Changes underway at Shrine bookstore with eye toward fair labor

Bev Munyon is ready to greet visitors to the bookstore at the Shrine of the Little Flower every Thursday.

BURRILLVILLE – For decades, visitors to the Shrine of the Little Flower could access the bookstore with a ring of a bell.

A nun who lives at the property – a peaceful, 8.23 acre lot in Nasonville – would make her way down to answer the door.

It was an undeniably quaint method of selling mementos from the unique venue – a cultural center operated by the Burrillville Catholic Collaborative and home to St. Theresa’s church – but it wasn’t exactly the most convenient way to attract customers.

And products found inside the store were often religious trinkets made in China, or books you could probably find on Amazon.

Now, that is changing, with a volunteer keeping regular hours at the small but charming space, and an overhaul of the stock it offers.

“We’re trying to carry things that are unique and that you can’t find elsewhere,” said Shrine Coordinator Silvia Aldridge.

To that end, Aldridge recently ordered a selection of essential books written by St. Thérèse. The store is also accepting donations of older religious artifacts from locals who might be downsizing, or unsure what to do with items left behind after a family member’s passing.

Aldridge said the new focus is also to offer products more in keeping with Catholic social teachings about labor.

“We cannot guarantee the working conditions of the people who make them,” Aldridge said of the current stock of plastic rosaries, statues of saints, and other faith-based items currently on the shelves.

The store is now holding a sale in hopes of phasing out old stock.

And longtime parishioner and volunteer Bev Munyon has stepped up to organize the space, and offer regular hours, manning the cash register on Thursdays from noon to 3 p.m.

Aldridge has also been working on new signage and other upgrades for the shop, part of an ongoing effort to revitalize the century-old Shrine.

“Over the years, it’s fallen into a bit of neglect,” she said.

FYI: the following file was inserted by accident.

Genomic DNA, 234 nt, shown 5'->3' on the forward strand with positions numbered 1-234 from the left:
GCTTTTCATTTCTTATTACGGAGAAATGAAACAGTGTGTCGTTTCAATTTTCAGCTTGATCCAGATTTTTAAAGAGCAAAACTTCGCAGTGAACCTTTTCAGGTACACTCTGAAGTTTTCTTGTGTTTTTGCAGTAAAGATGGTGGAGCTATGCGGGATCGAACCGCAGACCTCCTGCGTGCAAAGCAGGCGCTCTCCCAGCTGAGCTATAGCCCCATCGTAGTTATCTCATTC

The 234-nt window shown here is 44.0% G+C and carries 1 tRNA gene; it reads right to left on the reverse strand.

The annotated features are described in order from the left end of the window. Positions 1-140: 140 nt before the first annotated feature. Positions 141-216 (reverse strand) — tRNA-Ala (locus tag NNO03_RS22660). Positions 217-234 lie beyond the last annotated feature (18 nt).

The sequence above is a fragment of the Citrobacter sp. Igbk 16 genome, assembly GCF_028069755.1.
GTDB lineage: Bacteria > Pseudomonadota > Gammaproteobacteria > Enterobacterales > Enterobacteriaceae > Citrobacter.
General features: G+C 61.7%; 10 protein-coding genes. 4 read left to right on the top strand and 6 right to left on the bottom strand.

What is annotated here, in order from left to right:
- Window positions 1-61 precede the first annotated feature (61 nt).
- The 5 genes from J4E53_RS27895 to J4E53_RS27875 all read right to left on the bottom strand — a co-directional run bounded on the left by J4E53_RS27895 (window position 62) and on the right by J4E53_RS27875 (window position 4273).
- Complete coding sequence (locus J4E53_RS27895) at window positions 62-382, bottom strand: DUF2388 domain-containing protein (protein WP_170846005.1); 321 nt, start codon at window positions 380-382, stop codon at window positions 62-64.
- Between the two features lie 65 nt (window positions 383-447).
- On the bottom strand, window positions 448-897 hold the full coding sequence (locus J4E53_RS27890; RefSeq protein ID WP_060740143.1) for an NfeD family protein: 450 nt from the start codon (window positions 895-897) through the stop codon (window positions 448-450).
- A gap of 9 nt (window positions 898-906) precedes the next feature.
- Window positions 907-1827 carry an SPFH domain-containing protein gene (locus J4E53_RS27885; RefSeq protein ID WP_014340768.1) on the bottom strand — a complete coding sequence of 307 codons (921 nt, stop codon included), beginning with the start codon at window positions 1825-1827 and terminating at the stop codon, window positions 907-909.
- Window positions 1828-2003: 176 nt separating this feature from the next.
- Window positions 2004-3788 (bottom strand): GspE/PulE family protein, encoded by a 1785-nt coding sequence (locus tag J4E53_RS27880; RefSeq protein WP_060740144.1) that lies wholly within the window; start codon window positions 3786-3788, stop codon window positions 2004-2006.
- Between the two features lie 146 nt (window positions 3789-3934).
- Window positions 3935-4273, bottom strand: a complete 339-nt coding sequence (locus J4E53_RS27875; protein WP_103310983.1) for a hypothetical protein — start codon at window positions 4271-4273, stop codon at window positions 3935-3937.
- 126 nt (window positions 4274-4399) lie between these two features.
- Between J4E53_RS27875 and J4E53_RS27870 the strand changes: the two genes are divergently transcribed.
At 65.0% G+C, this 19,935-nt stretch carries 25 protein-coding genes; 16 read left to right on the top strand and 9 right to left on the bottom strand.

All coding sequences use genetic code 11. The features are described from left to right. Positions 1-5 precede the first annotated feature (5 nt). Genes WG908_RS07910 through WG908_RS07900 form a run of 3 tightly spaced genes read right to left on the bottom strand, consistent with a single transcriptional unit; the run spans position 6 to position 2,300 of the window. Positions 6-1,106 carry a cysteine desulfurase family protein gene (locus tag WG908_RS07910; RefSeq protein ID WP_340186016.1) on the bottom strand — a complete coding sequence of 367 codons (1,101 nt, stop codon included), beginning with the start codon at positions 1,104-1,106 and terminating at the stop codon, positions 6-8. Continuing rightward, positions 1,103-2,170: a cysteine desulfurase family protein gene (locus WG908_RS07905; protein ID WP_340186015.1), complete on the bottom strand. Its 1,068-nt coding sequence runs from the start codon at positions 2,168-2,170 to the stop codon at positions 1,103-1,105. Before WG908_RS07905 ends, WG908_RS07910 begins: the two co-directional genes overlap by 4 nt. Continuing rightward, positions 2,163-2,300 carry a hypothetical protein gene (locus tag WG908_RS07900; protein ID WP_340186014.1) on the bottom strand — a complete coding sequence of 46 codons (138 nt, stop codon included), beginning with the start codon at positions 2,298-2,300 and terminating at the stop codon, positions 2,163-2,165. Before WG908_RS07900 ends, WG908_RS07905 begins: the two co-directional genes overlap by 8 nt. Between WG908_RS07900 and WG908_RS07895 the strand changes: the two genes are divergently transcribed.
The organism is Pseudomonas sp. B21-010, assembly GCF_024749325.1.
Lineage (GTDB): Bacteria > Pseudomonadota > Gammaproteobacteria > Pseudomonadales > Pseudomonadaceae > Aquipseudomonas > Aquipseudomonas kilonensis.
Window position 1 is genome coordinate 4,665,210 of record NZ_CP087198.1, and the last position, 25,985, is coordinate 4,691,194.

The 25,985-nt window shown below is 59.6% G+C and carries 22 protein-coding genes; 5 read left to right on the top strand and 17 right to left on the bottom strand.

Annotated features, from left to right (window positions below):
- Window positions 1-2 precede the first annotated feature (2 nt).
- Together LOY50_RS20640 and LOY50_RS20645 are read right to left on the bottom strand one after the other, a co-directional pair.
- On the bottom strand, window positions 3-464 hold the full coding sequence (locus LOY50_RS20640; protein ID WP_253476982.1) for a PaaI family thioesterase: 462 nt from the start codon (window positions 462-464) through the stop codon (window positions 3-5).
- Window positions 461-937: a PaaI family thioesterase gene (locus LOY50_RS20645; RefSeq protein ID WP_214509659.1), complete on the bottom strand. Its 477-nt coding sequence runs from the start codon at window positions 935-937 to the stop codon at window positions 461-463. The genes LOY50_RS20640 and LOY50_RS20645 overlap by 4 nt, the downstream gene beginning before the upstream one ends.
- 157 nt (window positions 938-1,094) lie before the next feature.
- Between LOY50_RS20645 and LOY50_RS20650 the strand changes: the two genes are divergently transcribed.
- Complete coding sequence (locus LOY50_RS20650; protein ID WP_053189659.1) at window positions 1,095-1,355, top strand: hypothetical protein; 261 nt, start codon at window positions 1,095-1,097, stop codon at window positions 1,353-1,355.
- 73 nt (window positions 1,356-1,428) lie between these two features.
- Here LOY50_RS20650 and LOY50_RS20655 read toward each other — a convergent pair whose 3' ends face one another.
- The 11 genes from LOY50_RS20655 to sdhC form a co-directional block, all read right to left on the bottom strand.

The group has scheduled a Shrine Volunteer Work Day to be held Saturday, Aug. 14 from 2:30 to 5 p.m. in preparation for the annual Anniversary Day Mass. Tasks will include cleaning and yard work on the extensive grounds, including the outdoor chapel.

The Shrine Anniversary Day celebration will be held on Sunday, Aug. 15, beginning with the Rosary and Mass at 10 a.m. followed by a welcome address, and coffee and pastries. Attendees will then have the option to pray the Scala Sancta devotion with Sister Grace, or take a self-guided tour of the Shrine grounds, followed by expositions, and ending with a benediction, scheduled for 2 p.m.

Those who would like to volunteer to help with either the event or pre-event cleanup can contact Aldridge at  by email at or by phone at the parish office 401-568-8280. Students can receive credit toward volunteer hour requirements.

The events come in conjunction with an effort by the caretakers of the space to reach out to northern Rhode Island residents, and transform the Shrine, the only recognized place of pilgrimage in the state, into a educational, cultural and devotional center for the community.

The outdoor space features much to see – for both the faithful and the curious – and is open to visitor every day from sunrise to sundown. Aldridge is also booking fall field trips and retreats for students, with information on visit planning and more found at

More information about the Shrine’s unique history, and the contributions of often anonymous volunteers can be found here.

And those who find themselves by the door to the bookstore on Munyon’s off days can still ring the bell.

“The sisters are more than happy to help people,” Aldridge said.

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